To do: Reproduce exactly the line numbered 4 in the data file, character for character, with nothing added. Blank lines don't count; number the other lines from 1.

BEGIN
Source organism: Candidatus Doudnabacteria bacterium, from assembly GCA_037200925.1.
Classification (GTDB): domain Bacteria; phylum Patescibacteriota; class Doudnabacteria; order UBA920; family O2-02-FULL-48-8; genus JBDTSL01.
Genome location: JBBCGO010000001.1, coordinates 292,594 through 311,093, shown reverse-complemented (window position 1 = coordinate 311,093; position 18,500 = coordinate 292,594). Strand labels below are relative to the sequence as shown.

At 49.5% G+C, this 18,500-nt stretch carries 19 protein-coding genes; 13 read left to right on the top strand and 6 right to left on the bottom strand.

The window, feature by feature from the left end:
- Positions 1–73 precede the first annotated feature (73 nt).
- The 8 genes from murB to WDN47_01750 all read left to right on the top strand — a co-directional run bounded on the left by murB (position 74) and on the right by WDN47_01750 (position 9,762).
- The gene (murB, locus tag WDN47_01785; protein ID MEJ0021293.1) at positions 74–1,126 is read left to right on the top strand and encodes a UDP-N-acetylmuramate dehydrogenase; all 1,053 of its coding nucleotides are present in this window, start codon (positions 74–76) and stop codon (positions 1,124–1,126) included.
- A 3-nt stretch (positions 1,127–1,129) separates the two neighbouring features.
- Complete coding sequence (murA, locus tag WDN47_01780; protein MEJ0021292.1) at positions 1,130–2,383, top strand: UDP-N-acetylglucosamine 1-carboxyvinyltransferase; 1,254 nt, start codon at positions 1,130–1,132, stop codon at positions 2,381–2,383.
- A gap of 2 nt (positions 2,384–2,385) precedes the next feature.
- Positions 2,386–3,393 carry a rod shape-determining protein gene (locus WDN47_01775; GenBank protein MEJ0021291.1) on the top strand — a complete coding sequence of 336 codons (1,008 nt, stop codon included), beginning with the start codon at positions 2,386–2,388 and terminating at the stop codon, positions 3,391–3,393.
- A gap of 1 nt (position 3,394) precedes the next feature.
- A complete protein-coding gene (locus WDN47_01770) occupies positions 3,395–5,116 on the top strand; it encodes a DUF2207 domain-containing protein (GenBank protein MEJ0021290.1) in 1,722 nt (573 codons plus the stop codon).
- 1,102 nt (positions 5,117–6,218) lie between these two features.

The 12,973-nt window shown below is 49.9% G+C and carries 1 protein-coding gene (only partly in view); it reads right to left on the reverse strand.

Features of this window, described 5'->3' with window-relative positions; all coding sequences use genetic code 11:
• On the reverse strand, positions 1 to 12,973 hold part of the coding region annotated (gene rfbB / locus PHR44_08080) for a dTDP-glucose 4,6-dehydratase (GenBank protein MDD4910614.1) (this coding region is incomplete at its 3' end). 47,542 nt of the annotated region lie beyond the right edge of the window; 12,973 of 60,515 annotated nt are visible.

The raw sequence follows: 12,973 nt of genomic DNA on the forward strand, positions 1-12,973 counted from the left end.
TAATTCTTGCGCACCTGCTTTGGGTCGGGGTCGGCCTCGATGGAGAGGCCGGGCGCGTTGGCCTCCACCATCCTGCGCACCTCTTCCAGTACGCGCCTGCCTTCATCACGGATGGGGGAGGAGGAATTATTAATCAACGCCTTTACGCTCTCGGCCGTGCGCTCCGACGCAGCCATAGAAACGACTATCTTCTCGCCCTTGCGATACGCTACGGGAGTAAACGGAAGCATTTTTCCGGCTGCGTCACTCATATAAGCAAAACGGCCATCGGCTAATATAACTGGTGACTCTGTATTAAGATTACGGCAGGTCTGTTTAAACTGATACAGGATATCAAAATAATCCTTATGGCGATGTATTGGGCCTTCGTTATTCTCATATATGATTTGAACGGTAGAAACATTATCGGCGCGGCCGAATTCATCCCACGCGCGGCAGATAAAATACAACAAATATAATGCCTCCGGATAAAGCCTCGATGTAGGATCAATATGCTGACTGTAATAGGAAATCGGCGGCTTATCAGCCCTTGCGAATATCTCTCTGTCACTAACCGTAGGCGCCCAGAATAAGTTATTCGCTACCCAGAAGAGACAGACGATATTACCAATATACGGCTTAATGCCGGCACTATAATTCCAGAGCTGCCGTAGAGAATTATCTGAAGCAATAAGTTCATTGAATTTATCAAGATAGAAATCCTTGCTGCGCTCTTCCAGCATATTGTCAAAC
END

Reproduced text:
At 49.5% G+C, this 18,500-nt stretch carries 19 protein-coding genes; 13 read left to right on the top strand and 6 right to left on the bottom strand.